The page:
It is worth noting that so far, all of these product managers demonstrated exceptional results as individual contributor product managers — no Director or VP titles.
For startups or smaller companies, often all it takes is a strong product team with a strong product manager, but in larger companies, in truth it usually takes more than that. It takes strong product leadership, in the best sense of the word, including providing a compelling product vision and strategy.
One of the absolute hardest assignments in our industry is to try to cause dramatic change in a large and successful company. It’s actually easier in many ways if the company is in serious trouble and they are feeling big pain, because that pain can be used to motivate the change.
But of course great companies want to disrupt themselves before they’re disrupted by others.The difference between Amazon, Netflix, Google, Facebook and the legions of large but slowly dying companies is usually exactly that, product leadership.
The story I’d like to tell you about here is of a product leader, Lea Hickman. In the year 2011, Lea was leading product for Adobe’s Creative Suite.
我想告诉你们的是一个产品领导者，Lea Hickman。在2011年，Lea是Adobe Creative Suite的领导者。
She had helped Adobe to build a very large and successful business for itself – on the order of $2B in annual license revenue – with its desktop–based Creative Suite.
But Lea knew the market was changing, and the company needed to move from the old desktop-centric, annual upgrade model, to a subscription-based model supporting all the devices designers were now using – including tablets and mobile in all their many form factors.
More generally, Lea knew that the upgrade model was pushing the company to take the product in directions that were not good for Adobe customers and not good in the long-term for Adobe either.But change of this magnitude – revenue from Creative Suite was roughly half of Adobe’s overall $4B in annual revenue – is brutally hard.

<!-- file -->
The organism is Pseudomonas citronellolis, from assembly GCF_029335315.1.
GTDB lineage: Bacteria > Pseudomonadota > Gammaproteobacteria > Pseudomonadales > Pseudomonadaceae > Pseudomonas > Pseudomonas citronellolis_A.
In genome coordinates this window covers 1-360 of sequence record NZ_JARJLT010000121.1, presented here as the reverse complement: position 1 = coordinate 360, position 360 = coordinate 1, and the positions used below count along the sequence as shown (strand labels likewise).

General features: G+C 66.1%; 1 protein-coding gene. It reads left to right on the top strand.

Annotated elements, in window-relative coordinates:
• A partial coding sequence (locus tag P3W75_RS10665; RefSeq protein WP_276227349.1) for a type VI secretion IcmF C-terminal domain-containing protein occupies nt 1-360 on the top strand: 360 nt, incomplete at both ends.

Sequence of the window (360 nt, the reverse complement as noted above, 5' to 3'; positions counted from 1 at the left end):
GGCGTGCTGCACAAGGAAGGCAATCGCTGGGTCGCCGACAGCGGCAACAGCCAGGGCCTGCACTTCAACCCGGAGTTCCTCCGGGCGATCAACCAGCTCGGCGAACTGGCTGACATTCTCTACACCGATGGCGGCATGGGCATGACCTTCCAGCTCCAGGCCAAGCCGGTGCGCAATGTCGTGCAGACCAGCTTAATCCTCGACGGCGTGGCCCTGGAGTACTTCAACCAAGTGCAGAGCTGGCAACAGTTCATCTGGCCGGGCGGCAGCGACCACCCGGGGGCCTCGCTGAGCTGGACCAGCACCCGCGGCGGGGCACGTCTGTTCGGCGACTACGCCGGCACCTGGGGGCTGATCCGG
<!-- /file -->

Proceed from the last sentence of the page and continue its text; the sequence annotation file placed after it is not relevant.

Realize that every bone and muscle in the corporate body works to protect that revenue, and so a transition of this magnitude means pushing the company far outside it’s comfort zone – finance, legal, marketing, sales, technology – few in the company would be left untouched.
You can start with the typical concerns:
The finance staff was very worried about the revenue consequences of moving from a license model to a subscription model.
The engineering teams were worried about from moving from a two-year release train model to continuous development and deployment.Especially while assuring quality. They were also concerned that responsibility for service availability was now going to be much higher.
There were also big concerns on the sales side, it was expected that this transition would change the way the Creative Suite products were actually sold. Rather than a large reseller channel, Adobe would now have a direct relationship with their customers. While many people at Adobe generally looked forward to this aspect, the sales organization knew that this was very risky in that if things didn’t work out well, the channels would probably not be very forgiving.